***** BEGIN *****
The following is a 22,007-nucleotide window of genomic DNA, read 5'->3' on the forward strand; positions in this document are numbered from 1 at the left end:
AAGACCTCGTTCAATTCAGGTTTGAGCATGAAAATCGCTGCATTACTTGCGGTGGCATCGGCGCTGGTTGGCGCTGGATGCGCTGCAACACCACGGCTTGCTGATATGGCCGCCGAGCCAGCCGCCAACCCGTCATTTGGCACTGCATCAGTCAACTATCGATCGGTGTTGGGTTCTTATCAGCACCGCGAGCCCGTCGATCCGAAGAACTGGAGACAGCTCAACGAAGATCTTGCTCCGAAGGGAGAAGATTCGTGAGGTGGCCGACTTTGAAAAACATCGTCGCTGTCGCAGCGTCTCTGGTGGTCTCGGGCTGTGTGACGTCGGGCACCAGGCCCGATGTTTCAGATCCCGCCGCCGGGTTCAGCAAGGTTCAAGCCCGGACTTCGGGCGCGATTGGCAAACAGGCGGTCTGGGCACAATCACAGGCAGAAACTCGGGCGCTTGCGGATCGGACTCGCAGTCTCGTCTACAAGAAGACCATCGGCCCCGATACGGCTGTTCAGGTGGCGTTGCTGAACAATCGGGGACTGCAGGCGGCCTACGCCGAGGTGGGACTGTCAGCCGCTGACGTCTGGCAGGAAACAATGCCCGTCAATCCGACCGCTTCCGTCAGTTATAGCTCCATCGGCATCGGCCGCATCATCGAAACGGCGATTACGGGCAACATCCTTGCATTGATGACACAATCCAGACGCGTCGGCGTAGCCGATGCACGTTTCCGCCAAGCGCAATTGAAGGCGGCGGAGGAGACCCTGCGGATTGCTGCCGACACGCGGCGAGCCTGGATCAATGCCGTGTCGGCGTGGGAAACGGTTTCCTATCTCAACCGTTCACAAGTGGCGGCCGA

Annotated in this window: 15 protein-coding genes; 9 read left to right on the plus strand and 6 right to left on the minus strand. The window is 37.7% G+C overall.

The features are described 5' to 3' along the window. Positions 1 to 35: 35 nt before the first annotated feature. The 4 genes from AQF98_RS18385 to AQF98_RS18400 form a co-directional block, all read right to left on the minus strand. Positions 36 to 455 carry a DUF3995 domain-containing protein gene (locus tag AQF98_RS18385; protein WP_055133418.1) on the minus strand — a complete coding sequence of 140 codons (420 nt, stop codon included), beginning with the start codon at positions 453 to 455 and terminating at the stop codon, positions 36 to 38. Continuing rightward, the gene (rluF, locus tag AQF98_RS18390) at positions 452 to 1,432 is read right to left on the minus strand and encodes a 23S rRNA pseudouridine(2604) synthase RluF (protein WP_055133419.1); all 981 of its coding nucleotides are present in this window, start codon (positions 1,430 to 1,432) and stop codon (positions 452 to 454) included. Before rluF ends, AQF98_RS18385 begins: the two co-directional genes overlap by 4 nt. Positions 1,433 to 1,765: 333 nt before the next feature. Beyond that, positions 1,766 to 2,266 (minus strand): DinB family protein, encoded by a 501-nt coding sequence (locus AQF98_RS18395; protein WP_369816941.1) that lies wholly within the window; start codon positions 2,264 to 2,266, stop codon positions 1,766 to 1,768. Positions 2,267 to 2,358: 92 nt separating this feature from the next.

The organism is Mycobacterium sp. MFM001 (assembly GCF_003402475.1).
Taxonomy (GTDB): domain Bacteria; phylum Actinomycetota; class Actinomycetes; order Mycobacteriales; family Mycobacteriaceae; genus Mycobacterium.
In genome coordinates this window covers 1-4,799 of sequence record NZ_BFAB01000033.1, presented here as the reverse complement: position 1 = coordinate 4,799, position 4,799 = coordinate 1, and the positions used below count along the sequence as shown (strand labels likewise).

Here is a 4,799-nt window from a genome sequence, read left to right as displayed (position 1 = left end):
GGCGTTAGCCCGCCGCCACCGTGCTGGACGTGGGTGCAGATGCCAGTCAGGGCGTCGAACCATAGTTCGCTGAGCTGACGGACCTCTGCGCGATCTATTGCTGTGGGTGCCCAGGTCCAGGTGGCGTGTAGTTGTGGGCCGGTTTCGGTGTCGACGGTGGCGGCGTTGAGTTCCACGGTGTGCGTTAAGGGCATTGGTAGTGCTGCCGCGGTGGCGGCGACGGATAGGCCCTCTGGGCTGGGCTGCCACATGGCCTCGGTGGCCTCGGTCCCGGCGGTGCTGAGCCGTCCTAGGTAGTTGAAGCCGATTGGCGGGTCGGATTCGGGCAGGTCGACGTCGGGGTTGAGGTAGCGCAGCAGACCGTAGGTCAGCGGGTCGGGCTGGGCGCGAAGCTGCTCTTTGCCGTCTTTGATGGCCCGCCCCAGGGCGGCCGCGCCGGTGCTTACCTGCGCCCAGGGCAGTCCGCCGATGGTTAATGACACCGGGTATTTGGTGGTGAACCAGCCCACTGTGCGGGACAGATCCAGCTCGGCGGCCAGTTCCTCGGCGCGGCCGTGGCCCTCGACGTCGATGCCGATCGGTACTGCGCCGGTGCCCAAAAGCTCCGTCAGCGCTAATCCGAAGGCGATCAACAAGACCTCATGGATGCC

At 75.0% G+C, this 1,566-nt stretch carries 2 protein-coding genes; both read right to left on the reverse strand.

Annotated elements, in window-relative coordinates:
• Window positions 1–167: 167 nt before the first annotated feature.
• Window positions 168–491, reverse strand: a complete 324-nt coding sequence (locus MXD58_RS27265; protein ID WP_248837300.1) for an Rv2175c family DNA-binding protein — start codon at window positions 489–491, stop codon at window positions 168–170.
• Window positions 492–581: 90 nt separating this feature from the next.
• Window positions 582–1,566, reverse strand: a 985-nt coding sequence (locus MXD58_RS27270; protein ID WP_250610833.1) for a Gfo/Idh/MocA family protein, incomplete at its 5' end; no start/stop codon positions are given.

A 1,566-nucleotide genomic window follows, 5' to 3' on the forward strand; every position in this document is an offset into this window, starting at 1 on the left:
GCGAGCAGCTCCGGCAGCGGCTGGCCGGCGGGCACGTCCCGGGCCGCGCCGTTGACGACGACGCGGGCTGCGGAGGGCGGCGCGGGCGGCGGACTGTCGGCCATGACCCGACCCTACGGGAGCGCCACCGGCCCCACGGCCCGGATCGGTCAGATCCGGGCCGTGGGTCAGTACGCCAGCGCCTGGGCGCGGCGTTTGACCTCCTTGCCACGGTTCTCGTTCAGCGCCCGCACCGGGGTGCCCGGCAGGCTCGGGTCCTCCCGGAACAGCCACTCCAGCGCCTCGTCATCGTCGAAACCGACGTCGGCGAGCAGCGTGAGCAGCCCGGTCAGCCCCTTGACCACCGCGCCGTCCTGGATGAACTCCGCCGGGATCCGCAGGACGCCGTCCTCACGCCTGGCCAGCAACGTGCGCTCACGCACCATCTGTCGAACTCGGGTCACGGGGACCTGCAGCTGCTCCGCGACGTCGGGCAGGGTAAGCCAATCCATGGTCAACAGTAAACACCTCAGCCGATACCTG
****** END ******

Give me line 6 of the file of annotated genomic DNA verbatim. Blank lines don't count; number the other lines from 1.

Taxonomy (GTDB): domain Bacteria; phylum Actinomycetota; class Actinomycetes; order Mycobacteriales; family Mycobacteriaceae; genus Mycobacterium.